Bid committee uses political tactics and operatives

It was the ideal place to launch a grassroots movement: a Roxbury basketball tournament that drew a who’s who of political players, from the governor and mayor to city councilors and ward committee activists.

And right inside the entrance were three young people handing out Boston 2024 wristbands and urging anyone 1200_olympics_tlumackiwithin earshot to volunteer for the city’s Olympic bid.

“Whether you’re for or against, we want to hear your voice,” Willie Bodrick II proclaimed as he pitched the Games to a local lawyer and nonprofit executive.

Bodrick, a 27-year-old pastor who worked on Martha Coakley’s gubernatorial bid, is part of a sophisticated campaign-style operation that the local Olympic organizing group has built to persuade skeptical Bostonians to embrace efforts to land the 2024 Summer Games.

 

Michael Levenson’s piece continues, “the organization now looks much like a well-funded candidate’s operation, with digital media strategists, field teams, fund-raisers, liaisons to clergy and to ethnic media, and consultants who have worked on the biggest races in Massachusetts politics.”

And they all get trotted out here, from uber-consultants Doug Rubin and Will Keyser to “voter-mobilization guru” John Walsh to the ubiquitous Rev. Jeffrey Brown.

Crosstown, the Boston Herald channels Marty Walsh in Richard Weir’s piece.

Walsh hits reset button in quest for Olympic gold

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Mayor Martin J. Walsh, amid nosediving public support for Boston’s Olympics bid, is looking to hit the “reset button” in hopes of restoring confidence in the push to host the 2024 Summer Games and cutting his own political losses, according to City Hall insiders and observers.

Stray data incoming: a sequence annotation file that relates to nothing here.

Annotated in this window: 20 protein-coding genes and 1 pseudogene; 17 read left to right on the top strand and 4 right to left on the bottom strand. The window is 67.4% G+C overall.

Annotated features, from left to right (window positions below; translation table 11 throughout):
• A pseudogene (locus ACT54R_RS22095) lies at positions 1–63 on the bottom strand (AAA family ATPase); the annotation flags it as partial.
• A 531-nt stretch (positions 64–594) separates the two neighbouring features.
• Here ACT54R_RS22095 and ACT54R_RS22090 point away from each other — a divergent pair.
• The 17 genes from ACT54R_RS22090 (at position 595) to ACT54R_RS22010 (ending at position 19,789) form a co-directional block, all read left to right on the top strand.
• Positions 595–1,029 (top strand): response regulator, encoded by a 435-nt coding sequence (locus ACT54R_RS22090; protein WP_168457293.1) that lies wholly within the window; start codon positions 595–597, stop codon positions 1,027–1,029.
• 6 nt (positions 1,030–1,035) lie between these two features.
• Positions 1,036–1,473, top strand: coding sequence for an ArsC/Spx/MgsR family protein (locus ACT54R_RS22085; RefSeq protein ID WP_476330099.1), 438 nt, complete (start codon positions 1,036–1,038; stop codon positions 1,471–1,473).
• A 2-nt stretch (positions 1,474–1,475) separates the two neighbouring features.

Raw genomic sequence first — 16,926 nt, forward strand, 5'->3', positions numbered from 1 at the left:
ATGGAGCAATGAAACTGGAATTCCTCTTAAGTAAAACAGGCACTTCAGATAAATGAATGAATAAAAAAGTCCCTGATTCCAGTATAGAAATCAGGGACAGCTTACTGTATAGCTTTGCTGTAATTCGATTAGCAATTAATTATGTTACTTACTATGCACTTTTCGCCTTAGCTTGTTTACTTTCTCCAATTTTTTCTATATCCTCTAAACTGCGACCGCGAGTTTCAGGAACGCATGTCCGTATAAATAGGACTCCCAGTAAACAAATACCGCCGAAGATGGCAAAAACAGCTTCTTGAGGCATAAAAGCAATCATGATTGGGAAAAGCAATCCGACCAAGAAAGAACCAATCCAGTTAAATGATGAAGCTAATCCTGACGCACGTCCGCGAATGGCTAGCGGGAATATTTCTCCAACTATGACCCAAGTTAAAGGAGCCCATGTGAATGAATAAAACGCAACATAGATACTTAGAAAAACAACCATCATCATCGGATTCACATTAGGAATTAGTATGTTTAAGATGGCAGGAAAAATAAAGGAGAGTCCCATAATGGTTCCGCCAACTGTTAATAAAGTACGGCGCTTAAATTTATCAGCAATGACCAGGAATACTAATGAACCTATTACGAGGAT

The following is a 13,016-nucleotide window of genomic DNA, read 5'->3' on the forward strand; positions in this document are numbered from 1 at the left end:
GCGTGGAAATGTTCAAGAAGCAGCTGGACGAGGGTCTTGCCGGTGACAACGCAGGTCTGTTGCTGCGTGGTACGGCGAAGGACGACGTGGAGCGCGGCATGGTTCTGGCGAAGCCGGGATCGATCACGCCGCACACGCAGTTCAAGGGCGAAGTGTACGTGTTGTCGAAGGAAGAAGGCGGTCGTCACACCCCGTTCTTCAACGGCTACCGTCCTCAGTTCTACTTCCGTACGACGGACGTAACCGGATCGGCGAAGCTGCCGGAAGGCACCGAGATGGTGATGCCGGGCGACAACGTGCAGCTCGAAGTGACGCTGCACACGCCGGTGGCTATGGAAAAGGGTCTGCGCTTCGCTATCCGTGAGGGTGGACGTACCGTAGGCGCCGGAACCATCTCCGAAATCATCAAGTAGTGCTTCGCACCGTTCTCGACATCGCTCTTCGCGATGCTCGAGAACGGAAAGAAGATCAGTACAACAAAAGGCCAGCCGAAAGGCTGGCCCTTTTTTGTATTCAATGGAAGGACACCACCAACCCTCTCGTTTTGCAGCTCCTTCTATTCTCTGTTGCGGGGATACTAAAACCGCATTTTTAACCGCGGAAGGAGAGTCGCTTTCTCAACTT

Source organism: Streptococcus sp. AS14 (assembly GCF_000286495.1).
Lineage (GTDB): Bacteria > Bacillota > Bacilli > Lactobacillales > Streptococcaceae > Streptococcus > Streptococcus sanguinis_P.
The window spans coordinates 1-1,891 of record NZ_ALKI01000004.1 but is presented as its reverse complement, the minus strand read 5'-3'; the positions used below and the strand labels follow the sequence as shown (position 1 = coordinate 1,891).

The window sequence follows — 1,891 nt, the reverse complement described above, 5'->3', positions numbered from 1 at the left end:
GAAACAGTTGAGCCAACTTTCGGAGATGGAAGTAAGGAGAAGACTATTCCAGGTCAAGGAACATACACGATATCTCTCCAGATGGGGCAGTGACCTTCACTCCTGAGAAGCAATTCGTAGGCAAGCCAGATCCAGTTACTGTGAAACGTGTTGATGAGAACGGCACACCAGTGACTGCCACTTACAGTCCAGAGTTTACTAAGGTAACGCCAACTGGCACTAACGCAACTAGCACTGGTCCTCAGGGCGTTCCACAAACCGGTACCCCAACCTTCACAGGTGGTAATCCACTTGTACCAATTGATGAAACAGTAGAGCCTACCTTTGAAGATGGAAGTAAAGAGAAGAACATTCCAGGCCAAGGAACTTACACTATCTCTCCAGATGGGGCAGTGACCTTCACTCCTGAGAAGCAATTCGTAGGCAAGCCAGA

Walsh called out former Gov. Deval Patrick Thursday over his controversial $7,500-a-day lobbying fee for the group behind the bid, Boston 2024, just hours before Patrick finally relented and said he would forgo pay for his work.

“Mayor Walsh has hit the reset button on the Olympic effort given that this is his city and he has the most to lose politically,” said one insider close to the Walsh administration.

 

Yeah – especially since he told WGBH’s Boston Public Radio last month that he’d consider 70% support for the Boston Olympics “satisfactory.” We’re a long way from that, Mistah Mayah, and headed in the wrong direction.

(Cheek by jowl with Weir’s piece is a Joe Battenfeld column calling for Mitt Romney to take over the whole mess, and a Joe Fitzgerald rumination on Deval Patrick’s $7500-a-day hubris.)

This could get interesting if the Globe becomes the preferred conduit for the Boston 2024 machers, and the Herald generally serves as the unofficial newsletter of the Walsh administration.

We shall see, eh?


Margery Eagan to Boston Globe

July 30, 2014